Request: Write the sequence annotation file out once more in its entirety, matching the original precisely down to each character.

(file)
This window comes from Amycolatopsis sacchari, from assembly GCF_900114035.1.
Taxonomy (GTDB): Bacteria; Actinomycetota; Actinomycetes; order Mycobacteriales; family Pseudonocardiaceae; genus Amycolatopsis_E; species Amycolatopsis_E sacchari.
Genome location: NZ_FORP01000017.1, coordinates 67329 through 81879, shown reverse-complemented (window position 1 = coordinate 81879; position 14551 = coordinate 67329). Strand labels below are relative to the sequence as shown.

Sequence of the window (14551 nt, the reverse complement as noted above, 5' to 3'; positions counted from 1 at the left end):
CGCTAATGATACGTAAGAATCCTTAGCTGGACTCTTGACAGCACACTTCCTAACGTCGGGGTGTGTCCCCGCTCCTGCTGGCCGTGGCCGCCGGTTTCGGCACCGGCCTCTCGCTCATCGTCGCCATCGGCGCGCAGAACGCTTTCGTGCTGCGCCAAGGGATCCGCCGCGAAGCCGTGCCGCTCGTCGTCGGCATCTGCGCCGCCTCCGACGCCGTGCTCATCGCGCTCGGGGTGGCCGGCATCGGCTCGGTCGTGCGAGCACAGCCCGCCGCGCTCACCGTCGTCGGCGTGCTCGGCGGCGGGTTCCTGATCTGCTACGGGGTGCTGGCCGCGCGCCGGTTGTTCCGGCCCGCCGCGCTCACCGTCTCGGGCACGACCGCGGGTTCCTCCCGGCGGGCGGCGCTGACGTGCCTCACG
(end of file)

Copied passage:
This window comes from Amycolatopsis sacchari, from assembly GCF_900114035.1.
Taxonomy (GTDB): Bacteria; Actinomycetota; Actinomycetes; order Mycobacteriales; family Pseudonocardiaceae; genus Amycolatopsis_E; species Amycolatopsis_E sacchari.
Genome location: NZ_FORP01000017.1, coordinates 67329 through 81879, shown reverse-complemented (window position 1 = coordinate 81879; position 14551 = coordinate 67329). Strand labels below are relative to the sequence as shown.

Sequence of the window (14551 nt, the reverse complement as noted above, 5' to 3'; positions counted from 1 at the left end):
CGCTAATGATACGTAAGAATCCTTAGCTGGACTCTTGACAGCACACTTCCTAACGTCGGGGTGTGTCCCCGCTCCTGCTGGCCGTGGCCGCCGGTTTCGGCACCGGCCTCTCGCTCATCGTCGCCATCGGCGCGCAGAACGCTTTCGTGCTGCGCCAAGGGATCCGCCGCGAAGCCGTGCCGCTCGTCGTCGGCATCTGCGCCGCCTCCGACGCCGTGCTCATCGCGCTCGGGGTGGCCGGCATCGGCTCGGTCGTGCGAGCACAGCCCGCCGCGCTCACCGTCGTCGGCGTGCTCGGCGGCGGGTTCCTGATCTGCTACGGGGTGCTGGCCGCGCGCCGGTTGTTCCGGCCCGCCGCGCTCACCGTCTCGGGCACGACCGCGGGTTCCTCCCGGCGGGCGGCGCTGACGTGCCTCACG